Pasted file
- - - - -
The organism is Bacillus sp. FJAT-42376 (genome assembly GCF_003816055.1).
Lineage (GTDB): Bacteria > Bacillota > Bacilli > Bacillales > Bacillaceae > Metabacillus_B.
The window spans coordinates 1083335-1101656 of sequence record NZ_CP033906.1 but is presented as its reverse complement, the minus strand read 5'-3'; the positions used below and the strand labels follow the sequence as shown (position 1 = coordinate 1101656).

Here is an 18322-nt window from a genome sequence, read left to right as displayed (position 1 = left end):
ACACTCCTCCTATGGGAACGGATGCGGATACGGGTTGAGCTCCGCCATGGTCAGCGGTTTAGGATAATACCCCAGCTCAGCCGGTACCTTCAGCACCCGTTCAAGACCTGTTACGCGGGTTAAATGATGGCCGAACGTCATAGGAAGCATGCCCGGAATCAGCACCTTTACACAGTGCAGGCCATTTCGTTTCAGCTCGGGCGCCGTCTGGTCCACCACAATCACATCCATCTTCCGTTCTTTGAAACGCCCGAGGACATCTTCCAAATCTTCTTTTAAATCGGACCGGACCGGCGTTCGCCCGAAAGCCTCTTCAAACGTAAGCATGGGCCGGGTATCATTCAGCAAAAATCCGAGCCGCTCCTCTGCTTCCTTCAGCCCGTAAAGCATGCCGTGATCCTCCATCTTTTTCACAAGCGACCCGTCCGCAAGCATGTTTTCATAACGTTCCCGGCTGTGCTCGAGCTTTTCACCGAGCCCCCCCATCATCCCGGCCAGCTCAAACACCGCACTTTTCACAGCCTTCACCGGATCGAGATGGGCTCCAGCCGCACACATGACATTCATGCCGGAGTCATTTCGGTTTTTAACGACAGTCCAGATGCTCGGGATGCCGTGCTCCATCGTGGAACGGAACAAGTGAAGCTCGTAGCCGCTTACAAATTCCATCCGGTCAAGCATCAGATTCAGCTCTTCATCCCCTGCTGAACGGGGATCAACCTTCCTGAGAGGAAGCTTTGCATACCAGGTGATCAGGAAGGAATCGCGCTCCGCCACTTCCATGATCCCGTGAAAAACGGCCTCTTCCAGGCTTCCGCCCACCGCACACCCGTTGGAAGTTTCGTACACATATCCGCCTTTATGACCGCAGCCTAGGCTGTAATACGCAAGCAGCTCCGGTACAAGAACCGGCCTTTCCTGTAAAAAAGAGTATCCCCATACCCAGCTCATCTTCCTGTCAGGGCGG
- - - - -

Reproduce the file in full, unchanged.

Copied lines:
The organism is Bacillus sp. FJAT-42376 (genome assembly GCF_003816055.1).
Lineage (GTDB): Bacteria > Bacillota > Bacilli > Bacillales > Bacillaceae > Metabacillus_B.
The window spans coordinates 1083335-1101656 of sequence record NZ_CP033906.1 but is presented as its reverse complement, the minus strand read 5'-3'; the positions used below and the strand labels follow the sequence as shown (position 1 = coordinate 1101656).

Here is an 18322-nt window from a genome sequence, read left to right as displayed (position 1 = left end):
ACACTCCTCCTATGGGAACGGATGCGGATACGGGTTGAGCTCCGCCATGGTCAGCGGTTTAGGATAATACCCCAGCTCAGCCGGTACCTTCAGCACCCGTTCAAGACCTGTTACGCGGGTTAAATGATGGCCGAACGTCATAGGAAGCATGCCCGGAATCAGCACCTTTACACAGTGCAGGCCATTTCGTTTCAGCTCGGGCGCCGTCTGGTCCACCACAATCACATCCATCTTCCGTTCTTTGAAACGCCCGAGGACATCTTCCAAATCTTCTTTTAAATCGGACCGGACCGGCGTTCGCCCGAAAGCCTCTTCAAACGTAAGCATGGGCCGGGTATCATTCAGCAAAAATCCGAGCCGCTCCTCTGCTTCCTTCAGCCCGTAAAGCATGCCGTGATCCTCCATCTTTTTCACAAGCGACCCGTCCGCAAGCATGTTTTCATAACGTTCCCGGCTGTGCTCGAGCTTTTCACCGAGCCCCCCCATCATCCCGGCCAGCTCAAACACCGCACTTTTCACAGCCTTCACCGGATCGAGATGGGCTCCAGCCGCACACATGACATTCATGCCGGAGTCATTTCGGTTTTTAACGACAGTCCAGATGCTCGGGATGCCGTGCTCCATCGTGGAACGGAACAAGTGAAGCTCGTAGCCGCTTACAAATTCCATCCGGTCAAGCATCAGATTCAGCTCTTCATCCCCTGCTGAACGGGGATCAACCTTCCTGAGAGGAAGCTTTGCATACCAGGTGATCAGGAAGGAATCGCGCTCCGCCACTTCCATGATCCCGTGAAAAACGGCCTCTTCCAGGCTTCCGCCCACCGCACACCCGTTGGAAGTTTCGTACACATATCCGCCTTTATGACCGCAGCCTAGGCTGTAATACGCAAGCAGCTCCGGTACAAGAACCGGCCTTTCCTGTAAAAAAGAGTATCCCCATACCCAGCTCATCTTCCTGTCAGGGCGG